When I speak at conferences, I usually ask if there are any Canadians in the audience. There are usually a few, and I like to use the opportunity to open the eyes of the audience to the surprisingly challenging Canadian experience of ordering online and the importance of localization.
Canadians often say to me, “You Americans think that we are just like you.”
My question is… Well aren’t you? You look like us. You mostly speak the same language except for certain regions that I can’t remember the names of that are obsessed with French. You are nice like us – well maybe a little nicer. You like the same stuff, except for fake stuff we put in our syrup. And you live basically in the same region as we do. So what is the problem here?
Talking for any length of time with a Canadian makes it clear that their experience of shopping with US eCommerce players couldn’t be more different from the American experience.
Yowzer, these Canadians are weird.
All in all, Canadians are like most international consumers. They have high expectations, and if these expectations are not met, they are either not going to order or they’re going to find a way around the system with freight forwarding services or P.O. Box services (a very convenient option for the 70% of consumers that live within an hour of the US border).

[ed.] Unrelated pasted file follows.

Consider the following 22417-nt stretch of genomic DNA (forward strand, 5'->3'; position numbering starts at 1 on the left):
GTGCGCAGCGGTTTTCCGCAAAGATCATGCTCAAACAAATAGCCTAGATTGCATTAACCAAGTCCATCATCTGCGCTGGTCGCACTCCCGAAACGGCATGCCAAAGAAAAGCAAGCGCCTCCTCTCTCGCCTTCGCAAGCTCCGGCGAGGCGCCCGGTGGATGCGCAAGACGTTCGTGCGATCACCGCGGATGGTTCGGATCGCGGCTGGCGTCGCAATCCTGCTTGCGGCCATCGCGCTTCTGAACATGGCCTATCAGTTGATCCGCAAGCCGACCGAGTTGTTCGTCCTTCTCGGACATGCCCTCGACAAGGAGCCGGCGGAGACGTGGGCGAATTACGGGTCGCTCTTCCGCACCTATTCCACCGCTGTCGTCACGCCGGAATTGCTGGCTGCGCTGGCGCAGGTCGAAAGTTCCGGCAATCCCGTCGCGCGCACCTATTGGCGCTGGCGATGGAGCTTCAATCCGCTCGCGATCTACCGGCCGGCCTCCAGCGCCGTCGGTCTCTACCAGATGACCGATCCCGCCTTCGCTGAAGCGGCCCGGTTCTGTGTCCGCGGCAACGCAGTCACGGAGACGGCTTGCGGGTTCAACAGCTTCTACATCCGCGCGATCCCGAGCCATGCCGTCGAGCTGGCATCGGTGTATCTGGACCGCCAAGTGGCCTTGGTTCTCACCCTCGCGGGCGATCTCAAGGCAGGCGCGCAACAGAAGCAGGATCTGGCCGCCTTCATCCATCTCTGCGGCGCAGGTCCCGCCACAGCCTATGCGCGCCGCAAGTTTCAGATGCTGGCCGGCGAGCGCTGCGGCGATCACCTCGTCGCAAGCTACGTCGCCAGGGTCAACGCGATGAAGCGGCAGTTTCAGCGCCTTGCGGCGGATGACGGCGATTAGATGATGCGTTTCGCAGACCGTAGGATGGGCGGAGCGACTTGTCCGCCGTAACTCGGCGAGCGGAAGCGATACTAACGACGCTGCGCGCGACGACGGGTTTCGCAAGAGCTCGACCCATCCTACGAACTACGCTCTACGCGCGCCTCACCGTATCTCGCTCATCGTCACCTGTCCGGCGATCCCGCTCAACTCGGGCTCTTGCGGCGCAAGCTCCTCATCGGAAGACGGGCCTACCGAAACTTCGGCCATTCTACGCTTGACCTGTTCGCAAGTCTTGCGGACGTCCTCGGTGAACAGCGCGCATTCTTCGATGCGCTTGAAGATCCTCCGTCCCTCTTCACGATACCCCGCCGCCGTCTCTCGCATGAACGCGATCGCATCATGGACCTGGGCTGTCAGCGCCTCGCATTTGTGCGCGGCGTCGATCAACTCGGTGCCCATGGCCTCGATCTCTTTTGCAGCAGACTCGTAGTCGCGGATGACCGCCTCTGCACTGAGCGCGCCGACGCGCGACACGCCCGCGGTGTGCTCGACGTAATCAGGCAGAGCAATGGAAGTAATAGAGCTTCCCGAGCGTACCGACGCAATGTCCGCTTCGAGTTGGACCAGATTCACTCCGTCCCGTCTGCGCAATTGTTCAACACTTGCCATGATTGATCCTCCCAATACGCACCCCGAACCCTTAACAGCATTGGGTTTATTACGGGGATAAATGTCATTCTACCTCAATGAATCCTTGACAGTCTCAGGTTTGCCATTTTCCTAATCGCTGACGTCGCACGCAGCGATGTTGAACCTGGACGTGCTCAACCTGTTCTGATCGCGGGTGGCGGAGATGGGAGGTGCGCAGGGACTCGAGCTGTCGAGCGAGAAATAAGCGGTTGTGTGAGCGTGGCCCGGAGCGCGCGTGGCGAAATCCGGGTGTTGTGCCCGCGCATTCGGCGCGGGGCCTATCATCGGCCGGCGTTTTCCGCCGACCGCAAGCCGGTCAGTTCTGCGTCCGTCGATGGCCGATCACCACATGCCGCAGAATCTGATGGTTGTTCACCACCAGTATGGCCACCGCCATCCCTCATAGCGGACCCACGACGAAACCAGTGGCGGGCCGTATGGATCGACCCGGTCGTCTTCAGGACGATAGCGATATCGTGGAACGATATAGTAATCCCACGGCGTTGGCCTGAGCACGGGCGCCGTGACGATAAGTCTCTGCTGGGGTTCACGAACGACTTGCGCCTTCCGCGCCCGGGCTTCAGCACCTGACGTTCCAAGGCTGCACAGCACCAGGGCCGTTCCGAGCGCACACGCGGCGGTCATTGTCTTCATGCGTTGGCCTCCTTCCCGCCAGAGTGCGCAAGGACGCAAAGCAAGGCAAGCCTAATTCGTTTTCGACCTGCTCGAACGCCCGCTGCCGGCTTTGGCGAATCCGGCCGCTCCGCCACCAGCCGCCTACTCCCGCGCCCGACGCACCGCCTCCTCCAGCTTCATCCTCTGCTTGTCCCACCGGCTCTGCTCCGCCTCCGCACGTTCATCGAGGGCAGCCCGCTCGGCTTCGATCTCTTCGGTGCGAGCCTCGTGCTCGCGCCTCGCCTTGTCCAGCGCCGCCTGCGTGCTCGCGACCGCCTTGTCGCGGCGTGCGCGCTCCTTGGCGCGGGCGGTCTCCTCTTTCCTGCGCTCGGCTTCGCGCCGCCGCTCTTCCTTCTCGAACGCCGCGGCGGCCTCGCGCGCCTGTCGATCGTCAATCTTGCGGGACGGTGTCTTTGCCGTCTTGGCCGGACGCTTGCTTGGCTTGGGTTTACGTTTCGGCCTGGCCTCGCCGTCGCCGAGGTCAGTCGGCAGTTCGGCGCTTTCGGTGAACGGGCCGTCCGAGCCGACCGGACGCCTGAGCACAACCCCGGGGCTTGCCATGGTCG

Casting Canadians as “just like Americans” is a common mistake when it comes to cross-border commerce. It isn’t just a US issue, though – this problem is global. Indeed, to truly understand consumers from other countries, their expectations, their passions, well, this is without a doubt the most challenging part of our business
At the GRIN, we help retailers on this journey, accelerating their understanding of the markets where they are doing business to better service their passionate consumers. Get in touch when you’re ready to learn the ins and outs of going global. In the meantime, ask the next Canadian you meet if they know today’s exchange rate.